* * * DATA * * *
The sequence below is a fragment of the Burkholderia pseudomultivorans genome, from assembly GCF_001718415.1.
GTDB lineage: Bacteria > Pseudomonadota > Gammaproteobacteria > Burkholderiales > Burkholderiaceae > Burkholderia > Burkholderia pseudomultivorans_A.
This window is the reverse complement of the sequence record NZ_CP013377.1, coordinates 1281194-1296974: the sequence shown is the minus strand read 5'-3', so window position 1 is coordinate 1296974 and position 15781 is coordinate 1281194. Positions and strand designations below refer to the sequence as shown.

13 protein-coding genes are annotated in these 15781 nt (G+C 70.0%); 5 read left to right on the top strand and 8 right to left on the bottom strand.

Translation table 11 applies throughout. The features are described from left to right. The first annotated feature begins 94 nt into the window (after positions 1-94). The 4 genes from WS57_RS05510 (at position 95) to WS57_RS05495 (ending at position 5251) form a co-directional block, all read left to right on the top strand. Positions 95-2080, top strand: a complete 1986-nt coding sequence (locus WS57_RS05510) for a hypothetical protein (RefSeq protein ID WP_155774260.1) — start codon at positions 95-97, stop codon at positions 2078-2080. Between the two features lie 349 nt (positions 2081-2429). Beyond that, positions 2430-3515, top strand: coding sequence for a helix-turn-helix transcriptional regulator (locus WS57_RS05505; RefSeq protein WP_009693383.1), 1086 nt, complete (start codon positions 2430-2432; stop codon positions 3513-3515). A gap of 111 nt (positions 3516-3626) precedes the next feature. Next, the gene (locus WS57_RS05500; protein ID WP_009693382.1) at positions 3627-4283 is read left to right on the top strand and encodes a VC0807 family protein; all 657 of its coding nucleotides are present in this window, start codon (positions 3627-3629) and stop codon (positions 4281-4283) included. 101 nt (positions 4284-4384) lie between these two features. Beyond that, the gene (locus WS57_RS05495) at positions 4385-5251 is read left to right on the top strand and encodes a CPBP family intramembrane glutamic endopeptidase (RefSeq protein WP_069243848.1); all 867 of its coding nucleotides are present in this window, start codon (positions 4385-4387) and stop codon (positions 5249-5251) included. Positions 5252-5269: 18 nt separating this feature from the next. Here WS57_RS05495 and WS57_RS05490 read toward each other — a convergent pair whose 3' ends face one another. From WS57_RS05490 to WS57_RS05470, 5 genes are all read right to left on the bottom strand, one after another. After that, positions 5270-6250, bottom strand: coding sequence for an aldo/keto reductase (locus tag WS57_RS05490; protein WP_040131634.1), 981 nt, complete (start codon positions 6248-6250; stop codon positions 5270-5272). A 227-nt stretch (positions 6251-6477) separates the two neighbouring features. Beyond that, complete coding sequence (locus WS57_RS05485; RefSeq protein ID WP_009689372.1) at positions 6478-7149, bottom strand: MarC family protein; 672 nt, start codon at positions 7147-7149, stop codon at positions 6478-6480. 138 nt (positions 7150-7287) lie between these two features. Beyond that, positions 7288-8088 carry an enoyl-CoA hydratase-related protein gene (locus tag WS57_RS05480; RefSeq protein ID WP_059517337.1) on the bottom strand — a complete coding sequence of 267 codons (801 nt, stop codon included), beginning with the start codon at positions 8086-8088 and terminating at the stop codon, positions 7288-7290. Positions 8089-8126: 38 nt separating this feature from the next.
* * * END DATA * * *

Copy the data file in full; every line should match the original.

The sequence below is a fragment of the Burkholderia pseudomultivorans genome, from assembly GCF_001718415.1.
GTDB lineage: Bacteria > Pseudomonadota > Gammaproteobacteria > Burkholderiales > Burkholderiaceae > Burkholderia > Burkholderia pseudomultivorans_A.
This window is the reverse complement of the sequence record NZ_CP013377.1, coordinates 1281194-1296974: the sequence shown is the minus strand read 5'-3', so window position 1 is coordinate 1296974 and position 15781 is coordinate 1281194. Positions and strand designations below refer to the sequence as shown.

13 protein-coding genes are annotated in these 15781 nt (G+C 70.0%); 5 read left to right on the top strand and 8 right to left on the bottom strand.

Translation table 11 applies throughout. The features are described from left to right. The first annotated feature begins 94 nt into the window (after positions 1-94). The 4 genes from WS57_RS05510 (at position 95) to WS57_RS05495 (ending at position 5251) form a co-directional block, all read left to right on the top strand. Positions 95-2080, top strand: a complete 1986-nt coding sequence (locus WS57_RS05510) for a hypothetical protein (RefSeq protein ID WP_155774260.1) — start codon at positions 95-97, stop codon at positions 2078-2080. Between the two features lie 349 nt (positions 2081-2429). Beyond that, positions 2430-3515, top strand: coding sequence for a helix-turn-helix transcriptional regulator (locus WS57_RS05505; RefSeq protein WP_009693383.1), 1086 nt, complete (start codon positions 2430-2432; stop codon positions 3513-3515). A gap of 111 nt (positions 3516-3626) precedes the next feature. Next, the gene (locus WS57_RS05500; protein ID WP_009693382.1) at positions 3627-4283 is read left to right on the top strand and encodes a VC0807 family protein; all 657 of its coding nucleotides are present in this window, start codon (positions 3627-3629) and stop codon (positions 4281-4283) included. 101 nt (positions 4284-4384) lie between these two features. Beyond that, the gene (locus WS57_RS05495) at positions 4385-5251 is read left to right on the top strand and encodes a CPBP family intramembrane glutamic endopeptidase (RefSeq protein WP_069243848.1); all 867 of its coding nucleotides are present in this window, start codon (positions 4385-4387) and stop codon (positions 5249-5251) included. Positions 5252-5269: 18 nt separating this feature from the next. Here WS57_RS05495 and WS57_RS05490 read toward each other — a convergent pair whose 3' ends face one another. From WS57_RS05490 to WS57_RS05470, 5 genes are all read right to left on the bottom strand, one after another. After that, positions 5270-6250, bottom strand: coding sequence for an aldo/keto reductase (locus tag WS57_RS05490; protein WP_040131634.1), 981 nt, complete (start codon positions 6248-6250; stop codon positions 5270-5272). A 227-nt stretch (positions 6251-6477) separates the two neighbouring features. Beyond that, complete coding sequence (locus WS57_RS05485; RefSeq protein ID WP_009689372.1) at positions 6478-7149, bottom strand: MarC family protein; 672 nt, start codon at positions 7147-7149, stop codon at positions 6478-6480. 138 nt (positions 7150-7287) lie between these two features. Beyond that, positions 7288-8088 carry an enoyl-CoA hydratase-related protein gene (locus tag WS57_RS05480; RefSeq protein ID WP_059517337.1) on the bottom strand — a complete coding sequence of 267 codons (801 nt, stop codon included), beginning with the start codon at positions 8086-8088 and terminating at the stop codon, positions 7288-7290. Positions 8089-8126: 38 nt separating this feature from the next.